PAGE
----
Only two weeks into the summer, and already time is beginning to fly. The previous week’s effort provided me with the necessary tools to take video analysis into my own hands while attempting to lift the veil on the mysterious life and habits of Pyrosoma atlanticum, and now begins the final days of preparation for the upcoming research cruise. My remaining responsibilities in preparing for the ten-day cruise mainly revolve around developing a method to fix the new stereo camera system to the outer cage of the CTD (Conductivity, Temperature, and Depth) sensor which will be lowered into the water repeatedly over the course of the cruise, and to learn the necessary steps in preparing future footage for effective analysis.
To understand the basic concept of the dual camera setup you must look no farther than to your own eyeballs. The two cameras will look outward, tilted very slightly toward each other to allow their fields of view (FOVs) to cross over and cause images at a specific distances to perfectly overlap when footage from the two cameras is compared; thus allowing a computer program to determine the distances between objects in a similar way that your brain does when you are trying to throw a ball or judge the distance of an oncoming car. If all goes well, then any footage we take in the next two weeks will be ready for synchronization and subject to the scrutiny of the computer program. If all doesn’t go well, then we will simply have twice the useful footage which will be analyzed by good old-fashioned human counting and comparison!
I’m willing to bet that many of you readers are getting pretty curious about this cruise that I keep going on about, so let me fill you in! This is actually the second of a four-part series of cruises being put into action by the National Science Foundation (NSF), following a proposal to observe mesozooplankton (which include species approximately 0.2 to 20 mm in length such as small jellies and fish larvae) in the Northern California Current. The first cruise occurred in winter, 2018 and just happened to provide an avenue for the Sutherland Lab to observe the little-studied Pyrosoma atlanticum that had been quickly making themselves comfortable in northern waters. To help demystify the life of a researcher, I will let you in on a small secret: research can be expensive! It isn’t cheap to run a 238-foot (in the case of the R/V Sally Ride) research vessel up and down the pacific coast and so as many tests and observations as possible are squeezed into a venture wherever the opportunity is presented. In the case of pyrosome observation, a lot of good information was gleaned by simply attaching a water proof camera and light to the cage of a CTD which was going to be lowered into the water anyway. This technique turned out to be pretty effective, so we are doubling down by trying out the stereo camera system which may provide us with even more information than the first recordings.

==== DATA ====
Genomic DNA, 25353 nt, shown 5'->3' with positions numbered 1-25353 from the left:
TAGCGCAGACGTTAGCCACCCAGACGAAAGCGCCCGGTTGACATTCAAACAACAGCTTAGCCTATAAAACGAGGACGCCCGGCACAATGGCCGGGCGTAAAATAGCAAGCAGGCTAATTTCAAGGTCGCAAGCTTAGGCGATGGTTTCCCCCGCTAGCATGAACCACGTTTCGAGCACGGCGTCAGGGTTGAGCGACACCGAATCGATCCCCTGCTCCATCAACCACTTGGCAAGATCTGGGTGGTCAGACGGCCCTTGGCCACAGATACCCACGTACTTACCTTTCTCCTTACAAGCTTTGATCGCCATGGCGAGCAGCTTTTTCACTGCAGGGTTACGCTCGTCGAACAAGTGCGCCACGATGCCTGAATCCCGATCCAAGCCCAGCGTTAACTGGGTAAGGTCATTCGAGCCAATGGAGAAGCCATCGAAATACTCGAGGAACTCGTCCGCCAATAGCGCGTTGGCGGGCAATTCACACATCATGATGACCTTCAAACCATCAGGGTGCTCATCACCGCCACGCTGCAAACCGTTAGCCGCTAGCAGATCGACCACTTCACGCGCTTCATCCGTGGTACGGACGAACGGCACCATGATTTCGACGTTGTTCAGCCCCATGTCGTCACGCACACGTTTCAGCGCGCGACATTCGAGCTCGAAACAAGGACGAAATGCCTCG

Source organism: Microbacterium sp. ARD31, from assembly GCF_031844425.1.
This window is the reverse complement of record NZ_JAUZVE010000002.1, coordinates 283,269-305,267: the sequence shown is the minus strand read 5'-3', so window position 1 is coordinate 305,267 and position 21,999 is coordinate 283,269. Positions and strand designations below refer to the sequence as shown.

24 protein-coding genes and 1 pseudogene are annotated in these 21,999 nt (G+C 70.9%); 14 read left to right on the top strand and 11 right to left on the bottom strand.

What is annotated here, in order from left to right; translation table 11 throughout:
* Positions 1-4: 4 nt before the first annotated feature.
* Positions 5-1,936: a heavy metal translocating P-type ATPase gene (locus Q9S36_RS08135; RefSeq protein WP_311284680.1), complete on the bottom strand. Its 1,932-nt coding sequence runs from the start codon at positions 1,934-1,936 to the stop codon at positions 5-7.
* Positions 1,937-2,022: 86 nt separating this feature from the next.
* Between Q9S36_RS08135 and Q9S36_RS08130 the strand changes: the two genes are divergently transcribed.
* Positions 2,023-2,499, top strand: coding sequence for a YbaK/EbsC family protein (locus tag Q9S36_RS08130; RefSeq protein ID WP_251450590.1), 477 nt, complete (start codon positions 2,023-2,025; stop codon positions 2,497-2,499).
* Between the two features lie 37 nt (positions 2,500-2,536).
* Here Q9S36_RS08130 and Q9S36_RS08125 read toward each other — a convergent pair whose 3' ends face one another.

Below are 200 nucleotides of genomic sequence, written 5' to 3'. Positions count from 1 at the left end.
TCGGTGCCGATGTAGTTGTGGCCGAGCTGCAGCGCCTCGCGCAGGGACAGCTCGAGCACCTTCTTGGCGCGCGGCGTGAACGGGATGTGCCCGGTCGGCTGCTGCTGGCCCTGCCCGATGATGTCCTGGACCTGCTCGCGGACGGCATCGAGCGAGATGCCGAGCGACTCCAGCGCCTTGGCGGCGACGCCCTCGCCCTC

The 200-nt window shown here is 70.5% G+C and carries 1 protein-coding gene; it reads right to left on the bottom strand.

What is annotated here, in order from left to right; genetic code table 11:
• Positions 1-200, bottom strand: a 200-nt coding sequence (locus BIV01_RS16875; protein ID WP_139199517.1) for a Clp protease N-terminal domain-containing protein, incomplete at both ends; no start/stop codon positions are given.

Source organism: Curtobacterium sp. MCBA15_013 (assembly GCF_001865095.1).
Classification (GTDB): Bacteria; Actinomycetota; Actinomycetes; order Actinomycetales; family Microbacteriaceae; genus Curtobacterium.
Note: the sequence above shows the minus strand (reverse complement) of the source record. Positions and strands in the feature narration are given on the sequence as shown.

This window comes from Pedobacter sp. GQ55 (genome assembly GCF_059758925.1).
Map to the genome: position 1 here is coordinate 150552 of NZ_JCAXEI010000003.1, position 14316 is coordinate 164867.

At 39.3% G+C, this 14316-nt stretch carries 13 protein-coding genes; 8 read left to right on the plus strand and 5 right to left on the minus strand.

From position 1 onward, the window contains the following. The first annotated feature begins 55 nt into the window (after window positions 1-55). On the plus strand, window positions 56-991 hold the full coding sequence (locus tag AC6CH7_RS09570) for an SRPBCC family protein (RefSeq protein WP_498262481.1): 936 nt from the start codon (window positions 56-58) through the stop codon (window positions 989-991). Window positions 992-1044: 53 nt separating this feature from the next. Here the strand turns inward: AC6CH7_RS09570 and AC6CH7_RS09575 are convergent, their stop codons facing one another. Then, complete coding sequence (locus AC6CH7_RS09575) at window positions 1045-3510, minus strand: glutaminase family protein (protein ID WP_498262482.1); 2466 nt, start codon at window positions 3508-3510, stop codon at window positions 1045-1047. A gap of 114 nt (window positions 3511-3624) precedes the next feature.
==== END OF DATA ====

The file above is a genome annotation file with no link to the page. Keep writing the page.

The days that remain promise to be packed as the lab hurries to finish preparations for a busy voyage of pyrosome pilfering and observation that will bring us south, halfway down the length of California and back before we’re though. Keeping pace has been a challenge and will surely remain that way for the final months of summer, but it’s a challenge that keeps me intrigued and involved throughout.
Hello there! My name is Matthew Gimpelevich and I am currently an undergraduate student in my third year of oceanography and engineering at Seattle Central College in Seattle, Washington. I’m lucky enough to be working in the Sutherland lab at the Oregon Institute of Marine Biology where I get to formulate my own methods of studying the pyrosome, Pyrosoma atlanticum, which has recently migrated up the Pacific coast from warmer waters! As an REU intern, I look forward to developing research techniques and methods of organizing and maintaining my own projects!